Every winter, especially in Winnipeg, we must be mindful of the things that we don’t really want to be mindful of. That means preparing for the worst when in comes to how the winter cold can affect your house’s plumbing.

Having a plumbing emergency is bad enough, but it’s extra bad and more costly, if it happens during a Winnipeg winter.

Here are six great tips for avoiding expensive plumbing leaks in winter.

winnipeg winter plumbing house

1. Fix existing plumbing problems now

You’ve been procrastinating all summer long, and now winter is upon us. If you’re betting on a mild winter because you listened to the local Winnipeg forecast, that’s about the same as tossing a coin in the air.

Don’t assume that you can get away with not fixing any existing issues based on what may or may not happen.

Double check all your kitchen and bathroom faucets, as well as your utility room, for dripping or puddles.

2. Isolate plumbing pipes from freezing

frozen pipe can lead to massive home flooding and damage. Moreover, if you’re a winter sun-seeker, as we tend to be in Winnipeg, a frozen pipe busting open when you’re a thousand kilometers away on a beach is twice as bad.

When the thermostat needle drops, residue water in pipes can easily freeze, causing them to burst open.

To minimize the potential of frozen pipes bursting open, you can wrap the un-insulated pipes in foam. Most home hardware stores will carry the foam piping covers with a pre-slit opening for easy installation.

Cut the lengths you need, slide over the pipes, and use duct tape to secure it (assuming it doesn’t come with self-adhesive).

3. Store your outdoor garden hose

Unless you’re freezing a backyard hockey rink, you probably won’t need your hose in the winter.

So, take the extra fifteen minutes to disconnect, drain, coil and store any outdoor hoses. Any leftover water in the hose can cause it to crack, meaning you’re out a few bucks you wouldn’t have been if you took the time.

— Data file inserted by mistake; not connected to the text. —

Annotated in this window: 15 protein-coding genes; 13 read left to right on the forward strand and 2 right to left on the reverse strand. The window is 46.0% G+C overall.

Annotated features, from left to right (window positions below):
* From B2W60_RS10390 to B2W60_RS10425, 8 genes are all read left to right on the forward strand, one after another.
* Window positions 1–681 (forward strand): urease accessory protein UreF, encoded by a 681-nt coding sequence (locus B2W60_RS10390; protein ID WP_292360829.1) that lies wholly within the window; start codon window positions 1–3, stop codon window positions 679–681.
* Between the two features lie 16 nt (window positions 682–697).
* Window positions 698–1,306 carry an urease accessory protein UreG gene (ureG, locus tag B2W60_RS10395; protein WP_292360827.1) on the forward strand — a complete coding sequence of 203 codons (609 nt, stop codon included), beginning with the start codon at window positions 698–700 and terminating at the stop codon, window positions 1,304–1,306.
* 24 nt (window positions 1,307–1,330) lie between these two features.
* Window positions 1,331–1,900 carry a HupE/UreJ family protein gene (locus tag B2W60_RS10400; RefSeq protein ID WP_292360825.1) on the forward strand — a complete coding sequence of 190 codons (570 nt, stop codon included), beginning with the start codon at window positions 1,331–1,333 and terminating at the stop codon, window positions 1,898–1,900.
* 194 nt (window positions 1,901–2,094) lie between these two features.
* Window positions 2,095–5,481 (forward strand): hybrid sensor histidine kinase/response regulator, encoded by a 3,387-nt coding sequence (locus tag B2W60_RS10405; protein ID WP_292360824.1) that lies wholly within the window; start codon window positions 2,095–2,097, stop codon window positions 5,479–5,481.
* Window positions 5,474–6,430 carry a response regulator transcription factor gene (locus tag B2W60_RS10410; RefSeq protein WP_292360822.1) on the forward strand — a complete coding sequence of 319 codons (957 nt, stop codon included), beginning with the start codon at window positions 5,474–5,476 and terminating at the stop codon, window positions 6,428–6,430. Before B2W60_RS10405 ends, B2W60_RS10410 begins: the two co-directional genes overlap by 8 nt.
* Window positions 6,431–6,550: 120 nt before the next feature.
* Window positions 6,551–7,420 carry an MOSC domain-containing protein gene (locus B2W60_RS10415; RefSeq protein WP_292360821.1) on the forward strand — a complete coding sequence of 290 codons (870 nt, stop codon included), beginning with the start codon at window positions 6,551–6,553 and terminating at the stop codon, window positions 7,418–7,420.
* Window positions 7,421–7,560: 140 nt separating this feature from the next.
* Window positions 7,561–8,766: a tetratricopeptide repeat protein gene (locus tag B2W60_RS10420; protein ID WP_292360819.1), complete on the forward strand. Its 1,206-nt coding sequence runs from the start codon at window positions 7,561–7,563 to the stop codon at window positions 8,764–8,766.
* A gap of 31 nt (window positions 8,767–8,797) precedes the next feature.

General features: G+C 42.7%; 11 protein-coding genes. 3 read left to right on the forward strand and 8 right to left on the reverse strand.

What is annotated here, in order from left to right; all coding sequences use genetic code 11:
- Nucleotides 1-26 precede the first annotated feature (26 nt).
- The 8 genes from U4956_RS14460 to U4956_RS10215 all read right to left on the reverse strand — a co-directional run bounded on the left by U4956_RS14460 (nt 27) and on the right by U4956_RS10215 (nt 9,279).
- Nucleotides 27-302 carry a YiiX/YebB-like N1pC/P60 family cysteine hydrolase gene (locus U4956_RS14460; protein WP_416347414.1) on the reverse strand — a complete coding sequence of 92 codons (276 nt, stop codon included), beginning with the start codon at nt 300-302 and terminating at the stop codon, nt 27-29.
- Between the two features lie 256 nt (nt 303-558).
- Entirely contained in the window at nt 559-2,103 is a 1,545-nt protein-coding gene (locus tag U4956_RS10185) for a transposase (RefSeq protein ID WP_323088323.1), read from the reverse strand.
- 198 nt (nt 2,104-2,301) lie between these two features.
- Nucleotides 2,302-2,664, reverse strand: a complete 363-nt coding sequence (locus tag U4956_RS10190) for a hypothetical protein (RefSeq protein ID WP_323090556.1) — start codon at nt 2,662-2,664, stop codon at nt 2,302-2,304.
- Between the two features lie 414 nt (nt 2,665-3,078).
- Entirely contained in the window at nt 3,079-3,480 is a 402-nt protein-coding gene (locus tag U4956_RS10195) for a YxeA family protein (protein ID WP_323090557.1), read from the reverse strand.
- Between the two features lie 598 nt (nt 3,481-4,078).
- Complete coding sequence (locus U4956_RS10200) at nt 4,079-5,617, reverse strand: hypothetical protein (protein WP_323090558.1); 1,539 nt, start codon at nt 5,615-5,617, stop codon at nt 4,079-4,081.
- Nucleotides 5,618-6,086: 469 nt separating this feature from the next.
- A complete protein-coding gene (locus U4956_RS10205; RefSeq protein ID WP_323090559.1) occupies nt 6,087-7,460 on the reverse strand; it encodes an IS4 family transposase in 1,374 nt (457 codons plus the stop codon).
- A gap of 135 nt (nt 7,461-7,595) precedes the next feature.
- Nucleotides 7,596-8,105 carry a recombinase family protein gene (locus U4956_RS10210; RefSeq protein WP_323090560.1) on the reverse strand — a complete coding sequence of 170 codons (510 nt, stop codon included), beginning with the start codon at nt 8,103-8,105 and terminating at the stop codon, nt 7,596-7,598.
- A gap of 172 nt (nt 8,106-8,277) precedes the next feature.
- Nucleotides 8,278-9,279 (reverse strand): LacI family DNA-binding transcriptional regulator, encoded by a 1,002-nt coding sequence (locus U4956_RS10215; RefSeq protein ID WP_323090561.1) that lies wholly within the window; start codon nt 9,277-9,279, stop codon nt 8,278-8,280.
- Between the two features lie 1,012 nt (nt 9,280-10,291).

Additionally, a hose left outside may contribute to freezing your faucets or any connecting pipes.

4. Drain your water heater

If your area has hard water, be wary of the sediment that can build up in your tank, which may cause it to rust on the inside. The last thing you want is the rust making its way into your drinking, cooking and bathing water.

What’s the condition of your hot water tank? Is it rusted and old?

Consider purchasing a new one before winter gets too cold.

5. Clean your sump pump pit

Your sump pump pit is your last line of defense against basement flooding. Treat it like gold.

Before it gets too cold, make sure you inspect and clean your sump pump and the pit. If the pump gets too cold, it can freeze. If it freezes, it’s not going to work. If it doesn’t work, you’re up a creek.

6. Valves and pipes leading outdoors

If you have pipes and valves that lead outdoors, you’ll want to close the valves and then drain the pipes.

Usually, you’ll find any of these in the basement.

Water remaining in the lines can cause significant damage.

Avoid preventable winter plumbing problems

Following these tips will greatly reduce the chance of you having to fork out a large sum of money to fix something that could have been prevented.

The best part is that most of these tips only cost your time or a very limited amount.

If you need a professional Winnipeg plumber, give us a call!